Role of Aga Khan Examination Board (AKU-EB) in improving teaching and learning in schools: A case study

Date of Award


Document Type


Degree Name

Master of Education (MEd)


Institute for Educational Development, Karachi


If education is perceived as an imperative investment for any country's development then teaching and assessment are complementary processes in an effective educational system. Like any other country, Pakistan's educational system is also driven by examinations. The Aga Khan Examination Board (AKU-EB) was established in 2003 as the first private examination board under the Presidential Ordinance CXIV. It follows the National Curriculum of Pakistan and offers the Secondary School Certificate (SSC) and Higher Secondary School Certificate (HSC) at the end of secondary and higher secondary schooling respectively. The Board's mission was to provide high-quality SSC and HSC examinations, to develop expertise in assessment and testing in Pakistan, and to equip teachers to teach the National Curriculum in an effective way. The central research question that guided the study was: What is the role of the Aga Khan Examination (AKU-EB) in improving teaching and learning in school? The study was conducted in a private school in Karachi, Pakistan, through the case study method within the qualitative paradigm. Data were collected through semi-structured interviews of different stake holders, including the head teacher, teachers and students. Document analysis and classroom observations were also used to further triangulate the data. The findings of the study revealed that there has been a positive impact of examination on classroom teaching and learning. The study showed that the school prepares the students by using Student Learning Outcomes (SLOs) in the classrooms, which are designed by AKU-EB to deliver skills according to the cognitive objectives. The teachers frequently use past exam references, Constructed Response Questions (CRQs), Multiple Choice Questions (MCQs) and even e-marking experiences during classroom teaching. Their teaching and learning goals are testified through exams. The school's internal examinations have adapted the pattern of AKU-EB exam pattern and the curriculum is gradually moving towards SLO-based curriculum. In the light of these findings, the study suggests that there is a need to develop a system of monitoring and evaluation for teaching and learning by the AKU-EB that works in liaison with the schools. Teacher training should be the part of regular school professional development plan and for that support can be provided by the AKU-EB at initial level in order to develop in-house professional development plans. For the future research the same study can be carried out within both qualitative and quantitative paradigms with more schools; parental perspective can also be included as part of the study.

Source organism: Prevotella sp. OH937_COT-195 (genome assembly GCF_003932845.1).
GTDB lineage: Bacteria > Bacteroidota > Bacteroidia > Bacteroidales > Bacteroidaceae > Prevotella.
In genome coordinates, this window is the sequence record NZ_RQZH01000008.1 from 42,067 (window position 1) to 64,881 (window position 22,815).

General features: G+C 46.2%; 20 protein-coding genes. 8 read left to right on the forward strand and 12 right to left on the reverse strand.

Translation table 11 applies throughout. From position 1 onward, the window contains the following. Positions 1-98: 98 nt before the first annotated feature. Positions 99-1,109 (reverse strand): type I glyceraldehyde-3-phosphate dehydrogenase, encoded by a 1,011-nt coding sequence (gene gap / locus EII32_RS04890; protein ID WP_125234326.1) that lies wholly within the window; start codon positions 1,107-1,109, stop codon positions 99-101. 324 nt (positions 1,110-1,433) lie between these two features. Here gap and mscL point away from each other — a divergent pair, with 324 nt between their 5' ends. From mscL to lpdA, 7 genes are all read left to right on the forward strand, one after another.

This document is available in the relevant AKU library